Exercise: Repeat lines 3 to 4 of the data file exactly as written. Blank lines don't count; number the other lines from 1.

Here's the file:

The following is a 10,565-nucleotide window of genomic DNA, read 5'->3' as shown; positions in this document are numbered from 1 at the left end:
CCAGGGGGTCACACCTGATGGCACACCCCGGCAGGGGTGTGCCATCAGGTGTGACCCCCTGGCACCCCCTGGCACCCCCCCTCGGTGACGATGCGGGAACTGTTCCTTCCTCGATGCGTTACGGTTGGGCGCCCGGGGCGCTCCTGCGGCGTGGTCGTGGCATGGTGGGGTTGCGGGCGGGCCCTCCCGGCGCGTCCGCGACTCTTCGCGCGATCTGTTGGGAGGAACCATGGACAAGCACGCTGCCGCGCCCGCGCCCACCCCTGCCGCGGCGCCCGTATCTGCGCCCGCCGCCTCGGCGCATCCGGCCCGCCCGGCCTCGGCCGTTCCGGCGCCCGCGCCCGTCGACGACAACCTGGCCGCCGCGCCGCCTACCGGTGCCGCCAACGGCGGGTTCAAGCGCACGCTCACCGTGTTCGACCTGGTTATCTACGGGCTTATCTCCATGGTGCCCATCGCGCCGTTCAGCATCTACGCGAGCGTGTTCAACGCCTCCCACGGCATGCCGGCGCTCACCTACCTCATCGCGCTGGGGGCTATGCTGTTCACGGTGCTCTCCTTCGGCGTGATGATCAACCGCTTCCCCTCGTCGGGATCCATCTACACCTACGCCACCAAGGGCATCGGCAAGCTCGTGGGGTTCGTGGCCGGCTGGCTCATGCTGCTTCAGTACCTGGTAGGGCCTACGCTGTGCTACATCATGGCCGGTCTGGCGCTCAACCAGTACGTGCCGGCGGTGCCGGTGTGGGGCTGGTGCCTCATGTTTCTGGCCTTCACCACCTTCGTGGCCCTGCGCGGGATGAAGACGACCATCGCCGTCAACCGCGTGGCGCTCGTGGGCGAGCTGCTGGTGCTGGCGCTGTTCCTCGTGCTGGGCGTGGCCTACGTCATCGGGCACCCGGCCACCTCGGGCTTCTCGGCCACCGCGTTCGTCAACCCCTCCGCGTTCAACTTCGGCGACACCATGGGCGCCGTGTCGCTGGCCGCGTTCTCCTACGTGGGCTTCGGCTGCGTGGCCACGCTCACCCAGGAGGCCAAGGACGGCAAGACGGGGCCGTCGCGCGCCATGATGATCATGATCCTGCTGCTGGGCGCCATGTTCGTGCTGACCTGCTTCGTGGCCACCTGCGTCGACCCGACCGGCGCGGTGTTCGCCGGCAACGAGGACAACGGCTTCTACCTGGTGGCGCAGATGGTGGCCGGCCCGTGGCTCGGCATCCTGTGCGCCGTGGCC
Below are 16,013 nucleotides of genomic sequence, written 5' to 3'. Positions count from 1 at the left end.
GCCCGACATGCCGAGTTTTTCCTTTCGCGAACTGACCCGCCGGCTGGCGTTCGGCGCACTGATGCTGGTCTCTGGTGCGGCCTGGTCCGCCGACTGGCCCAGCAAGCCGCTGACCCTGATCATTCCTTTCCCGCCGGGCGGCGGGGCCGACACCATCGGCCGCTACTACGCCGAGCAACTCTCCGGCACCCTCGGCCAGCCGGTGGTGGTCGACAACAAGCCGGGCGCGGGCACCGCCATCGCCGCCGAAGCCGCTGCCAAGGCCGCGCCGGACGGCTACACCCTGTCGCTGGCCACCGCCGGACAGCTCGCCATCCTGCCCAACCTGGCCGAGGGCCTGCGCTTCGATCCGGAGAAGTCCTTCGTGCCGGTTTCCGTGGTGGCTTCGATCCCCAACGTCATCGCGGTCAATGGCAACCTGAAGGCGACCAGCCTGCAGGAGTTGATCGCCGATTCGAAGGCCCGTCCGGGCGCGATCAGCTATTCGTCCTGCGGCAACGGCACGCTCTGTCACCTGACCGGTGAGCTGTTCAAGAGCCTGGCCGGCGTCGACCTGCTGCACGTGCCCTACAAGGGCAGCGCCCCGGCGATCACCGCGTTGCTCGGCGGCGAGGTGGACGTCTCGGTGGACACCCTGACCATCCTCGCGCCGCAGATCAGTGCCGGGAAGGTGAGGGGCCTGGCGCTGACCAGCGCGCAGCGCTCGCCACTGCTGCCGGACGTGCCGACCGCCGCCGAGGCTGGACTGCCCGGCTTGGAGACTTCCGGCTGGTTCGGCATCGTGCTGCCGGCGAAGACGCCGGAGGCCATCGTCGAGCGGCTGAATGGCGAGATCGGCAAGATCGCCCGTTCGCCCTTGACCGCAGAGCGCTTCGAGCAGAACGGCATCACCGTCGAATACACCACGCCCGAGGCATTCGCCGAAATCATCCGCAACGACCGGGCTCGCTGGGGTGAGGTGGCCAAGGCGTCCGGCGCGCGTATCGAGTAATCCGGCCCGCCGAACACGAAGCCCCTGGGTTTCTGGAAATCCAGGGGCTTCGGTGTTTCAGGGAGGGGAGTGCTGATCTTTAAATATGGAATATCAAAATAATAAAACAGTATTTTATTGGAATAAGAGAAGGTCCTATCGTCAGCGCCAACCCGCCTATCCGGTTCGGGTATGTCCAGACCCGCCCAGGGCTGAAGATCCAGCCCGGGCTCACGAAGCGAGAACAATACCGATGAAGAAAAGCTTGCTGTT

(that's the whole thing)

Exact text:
Below are 16,013 nucleotides of genomic sequence, written 5' to 3'. Positions count from 1 at the left end.
GCCCGACATGCCGAGTTTTTCCTTTCGCGAACTGACCCGCCGGCTGGCGTTCGGCGCACTGATGCTGGTCTCTGGTGCGGCCTGGTCCGCCGACTGGCCCAGCAAGCCGCTGACCCTGATCATTCCTTTCCCGCCGGGCGGCGGGGCCGACACCATCGGCCGCTACTACGCCGAGCAACTCTCCGGCACCCTCGGCCAGCCGGTGGTGGTCGACAACAAGCCGGGCGCGGGCACCGCCATCGCCGCCGAAGCCGCTGCCAAGGCCGCGCCGGACGGCTACACCCTGTCGCTGGCCACCGCCGGACAGCTCGCCATCCTGCCCAACCTGGCCGAGGGCCTGCGCTTCGATCCGGAGAAGTCCTTCGTGCCGGTTTCCGTGGTGGCTTCGATCCCCAACGTCATCGCGGTCAATGGCAACCTGAAGGCGACCAGCCTGCAGGAGTTGATCGCCGATTCGAAGGCCCGTCCGGGCGCGATCAGCTATTCGTCCTGCGGCAACGGCACGCTCTGTCACCTGACCGGTGAGCTGTTCAAGAGCCTGGCCGGCGTCGACCTGCTGCACGTGCCCTACAAGGGCAGCGCCCCGGCGATCACCGCGTTGCTCGGCGGCGAGGTGGACGTCTCGGTGGACACCCTGACCATCCTCGCGCCGCAGATCAGTGCCGGGAAGGTGAGGGGCCTGGCGCTGACCAGCGCGCAGCGCTCGCCACTGCTGCCGGACGTGCCGACCGCCGCCGAGGCTGGACTGCCCGGCTTGGAGACTTCCGGCTGGTTCGGCATCGTGCTGCCGGCGAAGACGCCGGAGGCCATCGTCGAGCGGCTGAATGGCGAGATCGGCAAGATCGCCCGTTCGCCCTTGACCGCAGAGCGCTTCGAGCAGAACGGCATCACCGTCGAATACACCACGCCCGAGGCATTCGCCGAAATCATCCGCAACGACCGGGCTCGCTGGGGTGAGGTGGCCAAGGCGTCCGGCGCGCGTATCGAGTAATCCGGCCCGCCGAACACGAAGCCCCTGGGTTTCTGGAAATCCAGGGGCTTCGGTGTTTCAGGGAGGGGAGTGCTGATCTTTAAATATGGAATATCAAAATAATAAAACAGTATTTTATTGGAATAAGAGAAGGTCCTATCGTCAGCGCCAACCCGCCTATCCGGTTCGGGTATGTCCAGACCCGCCCAGGGCTGAAGATCCAGCCCGGGCTCACGAAGCGAGAACAATACCGATGAAGAAAAGCTTGCTGTT